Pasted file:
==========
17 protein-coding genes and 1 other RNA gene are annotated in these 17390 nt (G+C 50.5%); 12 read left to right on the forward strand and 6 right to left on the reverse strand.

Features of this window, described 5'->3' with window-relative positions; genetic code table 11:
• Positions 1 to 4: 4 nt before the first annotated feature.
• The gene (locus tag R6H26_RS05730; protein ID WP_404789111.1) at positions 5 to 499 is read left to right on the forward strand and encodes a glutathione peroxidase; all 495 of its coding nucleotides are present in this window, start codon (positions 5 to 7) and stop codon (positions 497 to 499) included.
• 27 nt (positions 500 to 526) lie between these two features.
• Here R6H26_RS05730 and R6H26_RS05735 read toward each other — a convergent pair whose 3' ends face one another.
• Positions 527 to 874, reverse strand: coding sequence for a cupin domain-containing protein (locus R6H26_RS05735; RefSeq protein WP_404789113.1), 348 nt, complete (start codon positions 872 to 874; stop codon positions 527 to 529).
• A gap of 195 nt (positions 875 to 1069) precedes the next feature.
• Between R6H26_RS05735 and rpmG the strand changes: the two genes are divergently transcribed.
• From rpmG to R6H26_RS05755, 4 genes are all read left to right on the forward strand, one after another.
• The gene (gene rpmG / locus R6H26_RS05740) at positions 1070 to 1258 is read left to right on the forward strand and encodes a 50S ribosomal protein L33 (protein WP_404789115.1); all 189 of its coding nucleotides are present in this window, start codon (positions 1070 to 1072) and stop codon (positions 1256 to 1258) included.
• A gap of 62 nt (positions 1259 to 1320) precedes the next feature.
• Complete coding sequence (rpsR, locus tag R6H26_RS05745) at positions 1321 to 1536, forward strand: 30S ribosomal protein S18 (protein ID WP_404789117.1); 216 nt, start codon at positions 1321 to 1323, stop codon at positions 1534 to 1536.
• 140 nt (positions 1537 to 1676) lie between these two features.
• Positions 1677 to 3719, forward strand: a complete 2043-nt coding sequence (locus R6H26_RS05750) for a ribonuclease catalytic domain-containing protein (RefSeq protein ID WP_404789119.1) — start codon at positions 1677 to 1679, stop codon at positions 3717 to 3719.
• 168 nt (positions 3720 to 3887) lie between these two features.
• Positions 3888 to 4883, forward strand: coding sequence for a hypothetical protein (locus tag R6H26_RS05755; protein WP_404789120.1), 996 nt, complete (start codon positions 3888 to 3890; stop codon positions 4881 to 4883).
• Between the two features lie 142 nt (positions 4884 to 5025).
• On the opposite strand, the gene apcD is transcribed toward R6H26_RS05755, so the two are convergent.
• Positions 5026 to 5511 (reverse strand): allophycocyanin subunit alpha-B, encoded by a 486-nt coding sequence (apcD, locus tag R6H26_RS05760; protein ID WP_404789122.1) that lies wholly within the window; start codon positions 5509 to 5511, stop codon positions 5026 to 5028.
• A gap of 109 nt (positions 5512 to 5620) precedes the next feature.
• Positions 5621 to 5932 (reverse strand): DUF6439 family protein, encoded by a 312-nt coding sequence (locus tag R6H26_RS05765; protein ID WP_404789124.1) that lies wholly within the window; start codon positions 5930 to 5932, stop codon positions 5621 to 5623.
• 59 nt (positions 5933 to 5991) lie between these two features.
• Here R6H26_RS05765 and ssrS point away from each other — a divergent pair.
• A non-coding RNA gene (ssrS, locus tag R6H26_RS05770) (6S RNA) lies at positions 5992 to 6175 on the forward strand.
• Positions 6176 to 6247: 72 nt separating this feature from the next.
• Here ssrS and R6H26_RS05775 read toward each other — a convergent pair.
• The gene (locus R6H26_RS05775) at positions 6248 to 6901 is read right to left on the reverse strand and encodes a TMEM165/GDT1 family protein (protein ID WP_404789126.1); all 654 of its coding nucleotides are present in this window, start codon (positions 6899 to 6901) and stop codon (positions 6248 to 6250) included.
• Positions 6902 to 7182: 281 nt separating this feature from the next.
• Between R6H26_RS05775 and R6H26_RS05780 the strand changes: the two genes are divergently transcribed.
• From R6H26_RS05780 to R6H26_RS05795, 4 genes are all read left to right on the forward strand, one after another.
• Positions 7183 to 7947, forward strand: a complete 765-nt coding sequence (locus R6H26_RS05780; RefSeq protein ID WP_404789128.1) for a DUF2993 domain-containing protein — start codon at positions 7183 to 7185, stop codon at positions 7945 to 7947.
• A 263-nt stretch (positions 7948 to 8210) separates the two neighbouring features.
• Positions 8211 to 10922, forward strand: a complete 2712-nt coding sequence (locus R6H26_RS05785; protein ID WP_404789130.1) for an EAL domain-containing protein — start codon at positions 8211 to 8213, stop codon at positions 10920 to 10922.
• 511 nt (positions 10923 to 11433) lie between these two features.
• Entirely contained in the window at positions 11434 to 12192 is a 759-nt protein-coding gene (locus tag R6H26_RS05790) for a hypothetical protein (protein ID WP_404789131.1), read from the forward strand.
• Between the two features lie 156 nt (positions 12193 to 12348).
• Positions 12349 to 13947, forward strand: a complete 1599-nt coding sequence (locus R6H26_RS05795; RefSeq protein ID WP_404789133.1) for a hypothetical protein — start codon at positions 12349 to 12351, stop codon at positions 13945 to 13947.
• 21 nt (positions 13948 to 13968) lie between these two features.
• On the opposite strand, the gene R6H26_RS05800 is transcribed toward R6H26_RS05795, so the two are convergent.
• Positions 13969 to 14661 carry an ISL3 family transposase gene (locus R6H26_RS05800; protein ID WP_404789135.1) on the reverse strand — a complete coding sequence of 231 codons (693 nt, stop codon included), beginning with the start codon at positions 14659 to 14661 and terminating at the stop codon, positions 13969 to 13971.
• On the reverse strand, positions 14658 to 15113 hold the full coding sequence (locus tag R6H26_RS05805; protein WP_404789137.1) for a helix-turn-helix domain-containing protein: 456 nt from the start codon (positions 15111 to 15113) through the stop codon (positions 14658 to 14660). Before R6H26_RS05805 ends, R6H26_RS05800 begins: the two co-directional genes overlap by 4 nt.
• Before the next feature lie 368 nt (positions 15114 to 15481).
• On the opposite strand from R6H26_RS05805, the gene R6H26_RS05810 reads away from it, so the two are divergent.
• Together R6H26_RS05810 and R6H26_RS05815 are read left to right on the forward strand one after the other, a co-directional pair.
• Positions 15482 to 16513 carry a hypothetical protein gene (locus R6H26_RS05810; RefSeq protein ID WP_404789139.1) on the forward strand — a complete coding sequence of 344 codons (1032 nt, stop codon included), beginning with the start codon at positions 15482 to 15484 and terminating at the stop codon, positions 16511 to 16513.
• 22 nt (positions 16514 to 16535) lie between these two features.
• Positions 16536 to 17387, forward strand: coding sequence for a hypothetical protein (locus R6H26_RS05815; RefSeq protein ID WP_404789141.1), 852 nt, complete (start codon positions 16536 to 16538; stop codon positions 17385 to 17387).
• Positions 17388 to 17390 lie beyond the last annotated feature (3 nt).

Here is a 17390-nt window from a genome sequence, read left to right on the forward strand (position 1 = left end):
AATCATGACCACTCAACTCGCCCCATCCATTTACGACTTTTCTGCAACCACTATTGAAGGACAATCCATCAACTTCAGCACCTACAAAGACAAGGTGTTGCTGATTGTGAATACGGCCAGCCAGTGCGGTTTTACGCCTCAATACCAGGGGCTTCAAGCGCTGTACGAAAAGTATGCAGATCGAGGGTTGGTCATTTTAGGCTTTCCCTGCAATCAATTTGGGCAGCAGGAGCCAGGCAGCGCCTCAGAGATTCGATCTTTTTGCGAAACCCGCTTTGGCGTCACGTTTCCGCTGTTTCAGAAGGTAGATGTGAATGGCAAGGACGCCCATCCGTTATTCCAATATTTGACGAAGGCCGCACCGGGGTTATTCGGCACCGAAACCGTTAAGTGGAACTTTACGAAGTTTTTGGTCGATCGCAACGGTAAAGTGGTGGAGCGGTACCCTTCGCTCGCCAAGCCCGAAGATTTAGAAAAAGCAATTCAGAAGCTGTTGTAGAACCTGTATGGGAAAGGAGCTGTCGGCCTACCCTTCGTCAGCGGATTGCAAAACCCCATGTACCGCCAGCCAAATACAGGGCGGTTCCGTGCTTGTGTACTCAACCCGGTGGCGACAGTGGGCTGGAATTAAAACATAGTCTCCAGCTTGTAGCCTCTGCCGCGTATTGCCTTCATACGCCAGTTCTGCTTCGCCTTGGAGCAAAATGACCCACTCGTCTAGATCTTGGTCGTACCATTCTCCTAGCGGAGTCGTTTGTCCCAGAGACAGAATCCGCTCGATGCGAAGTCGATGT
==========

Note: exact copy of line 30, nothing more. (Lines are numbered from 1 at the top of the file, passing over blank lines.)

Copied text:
• Between R6H26_RS05775 and R6H26_RS05780 the strand changes: the two genes are divergently transcribed.